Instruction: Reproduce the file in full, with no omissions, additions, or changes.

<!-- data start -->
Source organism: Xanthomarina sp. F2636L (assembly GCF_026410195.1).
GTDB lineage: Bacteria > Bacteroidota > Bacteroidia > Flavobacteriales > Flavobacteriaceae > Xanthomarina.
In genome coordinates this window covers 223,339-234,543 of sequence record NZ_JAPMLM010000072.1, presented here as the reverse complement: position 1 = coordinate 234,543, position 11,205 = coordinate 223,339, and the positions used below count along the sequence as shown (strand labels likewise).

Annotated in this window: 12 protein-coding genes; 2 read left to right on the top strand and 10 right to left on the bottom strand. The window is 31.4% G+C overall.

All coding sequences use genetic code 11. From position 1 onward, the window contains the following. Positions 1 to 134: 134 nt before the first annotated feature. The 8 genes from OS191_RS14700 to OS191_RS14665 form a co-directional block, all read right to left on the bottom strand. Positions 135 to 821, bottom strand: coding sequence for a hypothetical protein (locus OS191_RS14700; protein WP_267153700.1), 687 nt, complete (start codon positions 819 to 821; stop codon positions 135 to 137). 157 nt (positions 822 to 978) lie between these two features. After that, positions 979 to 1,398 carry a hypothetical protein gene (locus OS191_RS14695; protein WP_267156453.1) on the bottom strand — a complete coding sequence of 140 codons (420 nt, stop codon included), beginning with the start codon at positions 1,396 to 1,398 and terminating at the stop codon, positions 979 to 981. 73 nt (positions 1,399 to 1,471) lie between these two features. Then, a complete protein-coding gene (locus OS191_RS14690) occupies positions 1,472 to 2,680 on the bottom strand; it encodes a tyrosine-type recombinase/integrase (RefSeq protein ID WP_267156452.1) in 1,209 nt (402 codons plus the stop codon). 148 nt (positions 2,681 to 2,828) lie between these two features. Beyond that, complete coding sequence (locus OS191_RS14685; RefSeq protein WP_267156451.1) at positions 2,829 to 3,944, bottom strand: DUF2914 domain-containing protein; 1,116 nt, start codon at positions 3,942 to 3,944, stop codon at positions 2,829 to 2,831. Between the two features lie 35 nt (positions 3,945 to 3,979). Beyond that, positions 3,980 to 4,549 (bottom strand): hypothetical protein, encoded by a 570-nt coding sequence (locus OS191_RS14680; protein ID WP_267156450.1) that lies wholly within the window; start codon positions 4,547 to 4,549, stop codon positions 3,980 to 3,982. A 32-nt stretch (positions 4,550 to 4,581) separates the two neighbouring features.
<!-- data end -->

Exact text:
Source organism: Xanthomarina sp. F2636L (assembly GCF_026410195.1).
GTDB lineage: Bacteria > Bacteroidota > Bacteroidia > Flavobacteriales > Flavobacteriaceae > Xanthomarina.
In genome coordinates this window covers 223,339-234,543 of sequence record NZ_JAPMLM010000072.1, presented here as the reverse complement: position 1 = coordinate 234,543, position 11,205 = coordinate 223,339, and the positions used below count along the sequence as shown (strand labels likewise).

Annotated in this window: 12 protein-coding genes; 2 read left to right on the top strand and 10 right to left on the bottom strand. The window is 31.4% G+C overall.

All coding sequences use genetic code 11. From position 1 onward, the window contains the following. Positions 1 to 134: 134 nt before the first annotated feature. The 8 genes from OS191_RS14700 to OS191_RS14665 form a co-directional block, all read right to left on the bottom strand. Positions 135 to 821, bottom strand: coding sequence for a hypothetical protein (locus OS191_RS14700; protein WP_267153700.1), 687 nt, complete (start codon positions 819 to 821; stop codon positions 135 to 137). 157 nt (positions 822 to 978) lie between these two features. After that, positions 979 to 1,398 carry a hypothetical protein gene (locus OS191_RS14695; protein WP_267156453.1) on the bottom strand — a complete coding sequence of 140 codons (420 nt, stop codon included), beginning with the start codon at positions 1,396 to 1,398 and terminating at the stop codon, positions 979 to 981. 73 nt (positions 1,399 to 1,471) lie between these two features. Then, a complete protein-coding gene (locus OS191_RS14690) occupies positions 1,472 to 2,680 on the bottom strand; it encodes a tyrosine-type recombinase/integrase (RefSeq protein ID WP_267156452.1) in 1,209 nt (402 codons plus the stop codon). 148 nt (positions 2,681 to 2,828) lie between these two features. Beyond that, complete coding sequence (locus OS191_RS14685; RefSeq protein WP_267156451.1) at positions 2,829 to 3,944, bottom strand: DUF2914 domain-containing protein; 1,116 nt, start codon at positions 3,942 to 3,944, stop codon at positions 2,829 to 2,831. Between the two features lie 35 nt (positions 3,945 to 3,979). Beyond that, positions 3,980 to 4,549 (bottom strand): hypothetical protein, encoded by a 570-nt coding sequence (locus OS191_RS14680; protein ID WP_267156450.1) that lies wholly within the window; start codon positions 4,547 to 4,549, stop codon positions 3,980 to 3,982. A 32-nt stretch (positions 4,550 to 4,581) separates the two neighbouring features.